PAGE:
The final scene, set to music, had Syd and Weiss seated on opposite sides of a table sharing Thanksgiving dinner with their friends. No dialogue, no contact between them, no hint of the awesome destiny that awaited them. Just the simple sharing of a frame on my humble TV.

Just 3 years later...who could have seen it coming???

srg-alias said...

aw, how cute, to see them before they became our beloved Syd and Weiss. :) One of the many great things that came from season three of Alias was the closer friendship between them. Completely platonic, unlike her friendship with Will, but very meaningful, especially since she had lost all her friends from her old life.

Page48 said...

Couple of "Alias" references in this piece I've plagiarized from televisionaryblog.com

Playing with Dolls: An Advance Look at Joss Whedon's "Dollhouse" Pilot Script

I am still trying to catch my breath.

I'm talking about my reaction last night after reading Joss Whedon's brilliantly evocative script for his new seven-episode drama series for FOX, Dollhouse.

If there's one thing that Dollhouse has been this development season in Hollywood, it's been THE script to try to get your hands on. After weeks of conniving, begging, and bartering, I finally managed to get my greedy mitts on the script and hungrily devoured the 54-page script in about fifteen minutes, seemingly without pausing to breathe.

While I had extremely high expectations for Dollhouse (I always trust in the Joss), I was worried that, after all of the hype and hoopla, it wouldn't quite live up to my preconceived notions about the project. I am happy to say that not only were those expectations matched but they were exceeded. This isn't latter-day Alias by any stretch of the imagination: while there are still costume changes and choreographed fight sequences, it delves into bigger issues of morality and mortality and asks hard questions about the ethical ramifications of science and technology.

Yes, there is much more to Dollhouse than meets the eye and Whedon succeeds here by filling his script with a multitude of morally grey characters engaged in one of the most sickening and intriguing displays of human trafficking ever devised. I don't want to spoil anything but I will say that there there's an unexplained back story (referred to as Alpha) that will likely come into play down the line and the power structure within the Dollhouse is a fluctuating, living thing unto itself. As for the Dollhouse itself, it certainly didn't "look" anything like I expected it to based on the information that was trickling out during casting: it's not a draconian prison nor an icy SD-6-type operations hub; instead it's more like a serene, Japanese-influenced, high-tech spa for the Actives.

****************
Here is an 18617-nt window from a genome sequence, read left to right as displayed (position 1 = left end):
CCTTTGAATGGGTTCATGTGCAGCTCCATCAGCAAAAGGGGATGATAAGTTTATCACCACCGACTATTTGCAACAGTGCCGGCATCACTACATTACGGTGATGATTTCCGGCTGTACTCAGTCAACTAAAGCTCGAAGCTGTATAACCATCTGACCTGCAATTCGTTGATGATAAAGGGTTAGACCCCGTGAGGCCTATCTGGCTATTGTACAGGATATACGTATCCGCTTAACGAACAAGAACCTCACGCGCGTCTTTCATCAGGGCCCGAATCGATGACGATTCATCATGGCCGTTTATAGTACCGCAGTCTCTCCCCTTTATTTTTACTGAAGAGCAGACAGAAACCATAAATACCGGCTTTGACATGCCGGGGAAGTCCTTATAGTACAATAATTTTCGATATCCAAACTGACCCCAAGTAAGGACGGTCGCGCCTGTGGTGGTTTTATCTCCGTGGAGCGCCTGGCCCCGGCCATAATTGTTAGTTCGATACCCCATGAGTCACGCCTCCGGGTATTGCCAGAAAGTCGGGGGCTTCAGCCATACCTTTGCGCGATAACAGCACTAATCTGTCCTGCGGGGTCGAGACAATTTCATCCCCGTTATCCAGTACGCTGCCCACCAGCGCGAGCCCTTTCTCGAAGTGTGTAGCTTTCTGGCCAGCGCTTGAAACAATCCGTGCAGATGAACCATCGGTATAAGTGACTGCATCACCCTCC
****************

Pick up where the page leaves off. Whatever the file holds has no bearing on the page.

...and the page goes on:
But there's a real undercurrent of danger lurking here and the staffers--from jokey and amoral tech Topher and gruff handler Boyd to the physically scarred Dr. Claire Saunders and manipulative overseer Adelle DeWitt--engage in a high-stakes game of human chess, with the Actives little more than expendable pawns. Or, well, dolls.

As for Dollhouse's lead character Echo, this is quite a role that Whedon has written for Eliza Dushku, allowing her to play a variety of personalities and moods in a single episode. In fact, we get to see Echo in no less than five (off the top of my head anyway) identities in the pilot episode alone. As we all know, Echo is struggling with self-awareness, as she begins remembering things from her previous "engagements" that she shouldn't, things that should have been wiped clean from her memory by Topher. Things that her "captors" don't want her to remember.

So is it an action-adventure yarn? A story of science gone mad? A tale about a cop determined to get at the truth no matter what the cost? Or a metaphysical drama about the nature of memory and identity? Why can't it be all of the above?

In the gifted hands of Joss Whedon, Dollhouse is a beautiful enigma wrapped in a riddle, a gripping conspiracy story for the ages filled with urban legends, memory tampering, and long-buried secrets coming to the fore. It's a Shakespearean story of hubris and likely vengeance, filled with sound and fury and signifying, well, lots.

I'm hungry for more.

Joss Whedon's seven-episode drama Dollhouse launches this fall on FOX.

This is a show I'll be checking out in the fall given my infatuation with Whedon's "Firefly".

Bonkers for Bristow said...

Sounds like another Alias fan! Who writes that blog?

Page48 said...

Bonkers, televisionary is the product of some dude named Jace, apparently an industry insider of some sort. Very well done, but doesn't generate a fraction of the feedback of LTA.

Further to "Dollhouse", "Alias" bitch-girl Amy Acker (Kelly Peyton) has just secured a starring role, having worked for Whedon in his Buffy spinoff, "Angel", a show I've never seen.